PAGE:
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Kids Ag Day to break new ground in fall
Koelsch Ag Day
Clockwise from top left, Josh Koelsch, Kacey Koelsch, Lennon Koelsch and Ron Koelsch are looking forward to Barton County's Kids Ag Day this fall at Koelsch's Diamond K Farm. Josh Koelsch attended the first Ag Da 29 years ago as a fourth-grader; this year it's daughter Lennon's turn. - photo by Michael Gilmore

This year’s Kids Ag Day will be a special one for Great Bend farmer Josh Koelsch. 

Approaching its 30th year, the event brings area fourth-graders to a working farm. Kevin Mauler hosted Kids Ag Day at his 4M Farms for its first 10 years. Later on, Ron Koelsch at Diamond K and the late Roger Brining, at Brining Farms, were brought into the loop. The Great Bend Expo Complex was kept on stand-by, on the rare chances of rain.

For the Koelsches, however, the upcoming event has a generational flavor. Josh was a fourth-grader at Lincoln Elementary when the first Ag Day came to be and this year, his fourth-grade daughter will have the chance to attend. “It’s kind of amazing, considering that when this was started, no one knew if there would be one the next year,” Josh noted.

Over the years, however, a host of organizers and volunteers have come together to make sure that the event kept on going.

“We needed something ag”

Ron Koelsch remembers helping to organize the first Ag Day. “When we first started, we picked Kevin Mauler’s farm, 4M Farms, it had a huge water tank sitting there,: Ron said. “We told him that if he’d have it there for five years, we’d paint that water tank knowing that we’d never have to do that. Five years later, we were out there painting it and we put the Kids Ag Day symbol on it. 

“We’d use that as a backdrop for each of the hayrack ride photos of the kids there.”

Ron noted that after 10 years, Mauler’s youngest daughter was a fourth-grader and that year would be his last. “That’s when I started trading with him at our farm.”

Roger Brining’s place was added into the rotation later on.

“When were first looking at farmsteads, we wanted one with lots of room because back then we were looking for something that the fourth-graders could have all their own to do. The fifth- and sixth-graders had their own outings but the fourth-graders didn’t have anything. One of our group’s wife was a fourth-grade teacher, and that’s the direction that it went.”

The set-up

Getting volunteers to come out and give presentations wasn’t as much of a problem as having the space to do it in, and have a place for the kids all to eat lunch, Ron said. “My feeling is, we’re always willing to have anybody that wants to host it at their farm, but if there’s no place else to go, we’ll have it here.”

Amazingly, the event carried on pretty much as planned until 2018, when right before the event, the Diamond K received over 4 inches of rain. Everything was moved to the Great Bend Expo, which luckily was kept in mind as a backup.

Ag demonstrations were as varied as the aspects of ag itself. A favorite recurring demostration is the soil conservation station, where the fourth-graders would learn about soil erosion.

One year a local aerial sprayer flew his plane to the Diamond K, landed on 20th Road and then taxied the plane into a spot on the grass. “A milking demonstration was another good one,” Ron said.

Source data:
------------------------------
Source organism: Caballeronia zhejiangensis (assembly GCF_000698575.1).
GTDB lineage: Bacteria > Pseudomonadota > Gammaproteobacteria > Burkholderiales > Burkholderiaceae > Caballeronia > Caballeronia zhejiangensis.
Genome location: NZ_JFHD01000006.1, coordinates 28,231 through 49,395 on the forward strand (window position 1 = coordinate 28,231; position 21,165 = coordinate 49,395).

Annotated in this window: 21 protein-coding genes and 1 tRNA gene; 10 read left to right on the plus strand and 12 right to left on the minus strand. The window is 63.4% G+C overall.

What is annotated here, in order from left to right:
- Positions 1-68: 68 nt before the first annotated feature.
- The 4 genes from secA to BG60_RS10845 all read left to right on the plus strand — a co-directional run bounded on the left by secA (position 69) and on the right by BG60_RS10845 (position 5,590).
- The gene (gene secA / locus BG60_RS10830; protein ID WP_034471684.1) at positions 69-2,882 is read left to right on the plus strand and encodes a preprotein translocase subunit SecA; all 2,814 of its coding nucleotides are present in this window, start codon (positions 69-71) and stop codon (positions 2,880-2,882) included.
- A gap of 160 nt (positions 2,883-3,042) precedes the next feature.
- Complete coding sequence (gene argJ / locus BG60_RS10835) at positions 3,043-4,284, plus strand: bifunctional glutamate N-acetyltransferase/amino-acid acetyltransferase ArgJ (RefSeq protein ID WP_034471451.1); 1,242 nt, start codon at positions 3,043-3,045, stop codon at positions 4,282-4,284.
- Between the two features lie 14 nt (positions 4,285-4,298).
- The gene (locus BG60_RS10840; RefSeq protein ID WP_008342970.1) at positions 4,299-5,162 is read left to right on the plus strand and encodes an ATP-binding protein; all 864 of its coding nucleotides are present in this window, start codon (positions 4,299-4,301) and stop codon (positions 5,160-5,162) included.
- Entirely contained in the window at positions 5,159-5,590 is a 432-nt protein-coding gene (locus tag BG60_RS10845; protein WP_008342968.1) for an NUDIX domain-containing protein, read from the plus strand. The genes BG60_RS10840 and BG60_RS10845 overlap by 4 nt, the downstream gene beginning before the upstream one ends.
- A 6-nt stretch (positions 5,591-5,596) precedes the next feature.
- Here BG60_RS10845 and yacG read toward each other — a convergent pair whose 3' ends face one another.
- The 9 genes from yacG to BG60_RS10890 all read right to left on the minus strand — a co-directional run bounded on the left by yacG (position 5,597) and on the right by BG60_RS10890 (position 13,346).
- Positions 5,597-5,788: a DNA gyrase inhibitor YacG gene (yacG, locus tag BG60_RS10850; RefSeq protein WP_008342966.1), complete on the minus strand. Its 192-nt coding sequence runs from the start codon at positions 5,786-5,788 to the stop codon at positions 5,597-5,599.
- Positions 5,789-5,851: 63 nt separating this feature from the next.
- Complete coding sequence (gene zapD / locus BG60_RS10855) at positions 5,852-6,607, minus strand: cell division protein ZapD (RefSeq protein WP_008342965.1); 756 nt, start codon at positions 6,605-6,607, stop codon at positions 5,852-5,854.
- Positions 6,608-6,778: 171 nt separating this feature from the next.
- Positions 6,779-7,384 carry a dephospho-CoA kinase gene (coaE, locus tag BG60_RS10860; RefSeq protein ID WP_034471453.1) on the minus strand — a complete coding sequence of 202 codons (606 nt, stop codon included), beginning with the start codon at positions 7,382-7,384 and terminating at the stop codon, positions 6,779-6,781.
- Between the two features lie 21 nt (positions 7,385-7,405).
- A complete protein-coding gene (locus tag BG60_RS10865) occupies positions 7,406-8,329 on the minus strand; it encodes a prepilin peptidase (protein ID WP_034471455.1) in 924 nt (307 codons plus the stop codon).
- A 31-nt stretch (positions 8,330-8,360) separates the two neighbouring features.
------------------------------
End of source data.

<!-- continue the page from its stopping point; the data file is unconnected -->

Also in 2018, Jerry Esfeld from Farm Bureau and Lisa Edgett, a retired teacher, gave a “Thank a Farmer” presentation. Esfeld held up a bright red picture of an apple, and asked children to imagine it represented Earth. Then she pulled away three-fourths of the image, to represent the fact that three-fourths of the globe is covered by water and can’t be farmed. Her sliver of red became smaller and smaller as Esfeld subtracted the land unavailable for growing food: mountains, deserts, swamps and polar ice caps — not to mention the land used for human dwellings, recreation and infrastructure.

Meanwhile, Edgett held a real apple, which she carved to similar proportions. She was left with just a sliver, since only 1/32 of the Earth’s surface has the potential to grow the food. Edgett reminded the students that farming only happens on the top layer, so she held up the peel of the 1/32 slice of apple.

“It takes 100 years to make one inch of topsoil,” she said. “This feeds the entire world.”

This year, Ron said that he hoped that the Ag Day gives the fourth-graders something to think about other than just a day out of the classroom. “The old image of a farmer in overalls chewing on a wheat stalk is long gone,” he said. “There’s a lot of things to do involving agriculture that don’t require somebody to farm. There’s precision ag, that uses computers; we have drones that map the fields. We have scientists that test the soils and develop new crop varieties. There are the extension agents that we rely on when we get in a bind.

“Hopefully, a day on the farm helps that to sink in.”

The generational perspective

Although he doesn’t have any mementos of the event, Josh Koelsch remembers his first Ag Day. “I thought it was great just to be able to go to another farm to see how they do things. It didn’t really matter that I lived on a farm. I guess I always knew that I’d be back on the farm one day.”

Daughter Lennon, whose home farm experiences include occasional rides with Dad on the tractor or in the combine, or around the grounds on a four-wheeler, agrees. “I think it’s just going to be great to come out and just look around and listen to what everybody has to say,” she said.

With the Expo as backup just in case of rain, the 2022 Kids Ag Day is slated for Sept. 9 at the Diamond K Farm.